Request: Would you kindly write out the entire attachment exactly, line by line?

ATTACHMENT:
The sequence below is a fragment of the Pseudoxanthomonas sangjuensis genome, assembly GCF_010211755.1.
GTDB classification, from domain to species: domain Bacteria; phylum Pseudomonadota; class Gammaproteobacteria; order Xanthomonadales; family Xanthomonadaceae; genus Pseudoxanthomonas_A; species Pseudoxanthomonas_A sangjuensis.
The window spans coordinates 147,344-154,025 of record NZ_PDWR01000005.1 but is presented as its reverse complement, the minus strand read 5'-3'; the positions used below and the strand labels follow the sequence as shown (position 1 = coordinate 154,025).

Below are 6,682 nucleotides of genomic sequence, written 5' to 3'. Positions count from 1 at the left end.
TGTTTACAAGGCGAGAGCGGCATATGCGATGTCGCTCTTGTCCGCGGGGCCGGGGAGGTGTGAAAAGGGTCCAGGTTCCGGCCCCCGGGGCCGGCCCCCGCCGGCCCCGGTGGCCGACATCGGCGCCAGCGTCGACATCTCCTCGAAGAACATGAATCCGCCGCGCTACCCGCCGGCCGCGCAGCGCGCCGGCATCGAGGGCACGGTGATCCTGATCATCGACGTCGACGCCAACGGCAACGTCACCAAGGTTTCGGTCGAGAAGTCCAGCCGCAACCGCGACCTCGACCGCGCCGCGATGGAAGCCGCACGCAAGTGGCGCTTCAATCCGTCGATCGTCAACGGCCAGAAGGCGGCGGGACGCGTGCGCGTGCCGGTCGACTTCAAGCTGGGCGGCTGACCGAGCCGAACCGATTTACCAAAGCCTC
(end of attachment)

The sequence below is a fragment of the Pseudoxanthomonas sangjuensis genome, assembly GCF_010211755.1.
GTDB classification, from domain to species: domain Bacteria; phylum Pseudomonadota; class Gammaproteobacteria; order Xanthomonadales; family Xanthomonadaceae; genus Pseudoxanthomonas_A; species Pseudoxanthomonas_A sangjuensis.
The window spans coordinates 147,344-154,025 of record NZ_PDWR01000005.1 but is presented as its reverse complement, the minus strand read 5'-3'; the positions used below and the strand labels follow the sequence as shown (position 1 = coordinate 154,025).

Below are 6,682 nucleotides of genomic sequence, written 5' to 3'. Positions count from 1 at the left end.
TGTTTACAAGGCGAGAGCGGCATATGCGATGTCGCTCTTGTCCGCGGGGCCGGGGAGGTGTGAAAAGGGTCCAGGTTCCGGCCCCCGGGGCCGGCCCCCGCCGGCCCCGGTGGCCGACATCGGCGCCAGCGTCGACATCTCCTCGAAGAACATGAATCCGCCGCGCTACCCGCCGGCCGCGCAGCGCGCCGGCATCGAGGGCACGGTGATCCTGATCATCGACGTCGACGCCAACGGCAACGTCACCAAGGTTTCGGTCGAGAAGTCCAGCCGCAACCGCGACCTCGACCGCGCCGCGATGGAAGCCGCACGCAAGTGGCGCTTCAATCCGTCGATCGTCAACGGCCAGAAGGCGGCGGGACGCGTGCGCGTGCCGGTCGACTTCAAGCTGGGCGGCTGACCGAGCCGAACCGATTTACCAAAGCCTC